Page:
Lincoln Continental was first developed in 1939 as Edsel Ford’s one-off personal vehicle. The design, allegedly sketched out in an hour by Gregorie working from the Lincoln Zephyr blueprints and making changes, was an elegant convertible with a long hood covering the Lincoln V12 and long front fenders, and a short trunk with what became the Continental series’ trademark, the externally-mounted covered spare tire.
But when the 1961 Continental was introduced the automotive trade press was stunned. The car’s look was a dramatic departure from the styling of the 1960 Lincoln - in fact, it was a complete break from the fins, fat chrome trim and dog-legged windshields which were so characteristic of all cars of the prior five years. It did show some hints of fine cars of the past - the Continental Mark II influence could be seen in the mesh grille, the wraparound taillight design and the rise in beltline just ahead of the rear wheel cutout.
More than just a pretty face, the 1961 Continental influenced design for later models like: ’63 Pontiac Grand Prix, ’63 Buick Riviera and ’64 Imperial. The design turned out to be absolutely brilliant, with clean, uncluttered lines, perfect proportions, and no extraneous decoration. That such a masterpiece ever made it past the committees, politics, and egos then battling for position at Ford was tantamount to a miracle. The new design was a little smaller with the overall length dropping to 212.4 inches from 227 and the wheelbase being reduced from 131 inches to 123.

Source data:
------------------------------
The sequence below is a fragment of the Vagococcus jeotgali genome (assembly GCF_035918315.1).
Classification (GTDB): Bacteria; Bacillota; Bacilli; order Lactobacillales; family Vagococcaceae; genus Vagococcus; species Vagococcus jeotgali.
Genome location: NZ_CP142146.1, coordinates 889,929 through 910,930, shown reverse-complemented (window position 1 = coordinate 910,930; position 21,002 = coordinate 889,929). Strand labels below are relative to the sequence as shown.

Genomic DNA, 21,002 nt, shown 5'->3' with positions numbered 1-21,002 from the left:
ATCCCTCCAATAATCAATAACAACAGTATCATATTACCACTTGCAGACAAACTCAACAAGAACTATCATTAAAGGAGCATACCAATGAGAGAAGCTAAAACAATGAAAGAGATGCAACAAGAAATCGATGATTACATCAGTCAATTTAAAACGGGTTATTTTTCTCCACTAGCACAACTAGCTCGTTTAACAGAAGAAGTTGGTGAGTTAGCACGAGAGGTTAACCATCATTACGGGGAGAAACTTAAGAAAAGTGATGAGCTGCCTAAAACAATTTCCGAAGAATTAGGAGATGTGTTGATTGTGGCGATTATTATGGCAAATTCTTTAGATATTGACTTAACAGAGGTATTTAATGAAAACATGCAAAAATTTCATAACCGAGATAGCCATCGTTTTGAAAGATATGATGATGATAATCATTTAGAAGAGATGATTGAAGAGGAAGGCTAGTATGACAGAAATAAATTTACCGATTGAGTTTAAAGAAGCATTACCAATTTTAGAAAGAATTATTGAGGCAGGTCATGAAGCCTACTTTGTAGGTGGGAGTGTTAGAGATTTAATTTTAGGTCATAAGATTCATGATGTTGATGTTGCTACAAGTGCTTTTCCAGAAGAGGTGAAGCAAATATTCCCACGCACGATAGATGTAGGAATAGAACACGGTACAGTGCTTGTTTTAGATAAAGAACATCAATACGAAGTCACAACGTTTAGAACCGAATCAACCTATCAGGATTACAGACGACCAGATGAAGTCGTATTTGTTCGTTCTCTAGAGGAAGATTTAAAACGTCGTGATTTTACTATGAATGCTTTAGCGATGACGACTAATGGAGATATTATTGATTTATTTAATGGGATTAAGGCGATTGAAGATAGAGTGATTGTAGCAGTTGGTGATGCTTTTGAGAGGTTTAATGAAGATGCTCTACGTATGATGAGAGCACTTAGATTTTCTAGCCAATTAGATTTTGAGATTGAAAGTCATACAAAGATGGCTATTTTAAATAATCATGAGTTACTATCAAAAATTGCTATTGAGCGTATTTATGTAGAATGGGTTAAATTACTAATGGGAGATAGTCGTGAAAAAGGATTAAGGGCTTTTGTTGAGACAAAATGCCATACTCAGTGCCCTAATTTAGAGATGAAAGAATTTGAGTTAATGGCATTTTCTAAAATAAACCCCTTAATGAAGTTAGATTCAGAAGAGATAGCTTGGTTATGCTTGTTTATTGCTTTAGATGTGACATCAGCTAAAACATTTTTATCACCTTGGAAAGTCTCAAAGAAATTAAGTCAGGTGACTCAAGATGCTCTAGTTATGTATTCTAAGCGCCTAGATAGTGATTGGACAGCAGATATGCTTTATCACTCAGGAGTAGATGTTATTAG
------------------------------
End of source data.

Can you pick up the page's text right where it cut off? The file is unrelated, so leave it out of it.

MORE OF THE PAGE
The rear doors were hung from the rear and opened from the front. This "suicide door" style was to become the best-known feature of 1960s Lincolns.
The model was availeble in two options: 4-door sedan and 4-door convertible. The Lincoln Continental sedan shown in the sketch was manufactured at the Wixom, Michigan assembly plant - where Lincolns are still made today. It originally sold for $6,067 and weighed almost 5,000 pounds. The car was powered by a big 430 cubic inch V-8 and traveled down the highways of 1961 in a stately fashion transporting its occupants in luxury and quiet.
The Kennedy White House purchased a convertible which was stretched into a limousine for the President by Hess & Eisenhart. It was the car which President Kennedy was riding in when he was assassinated.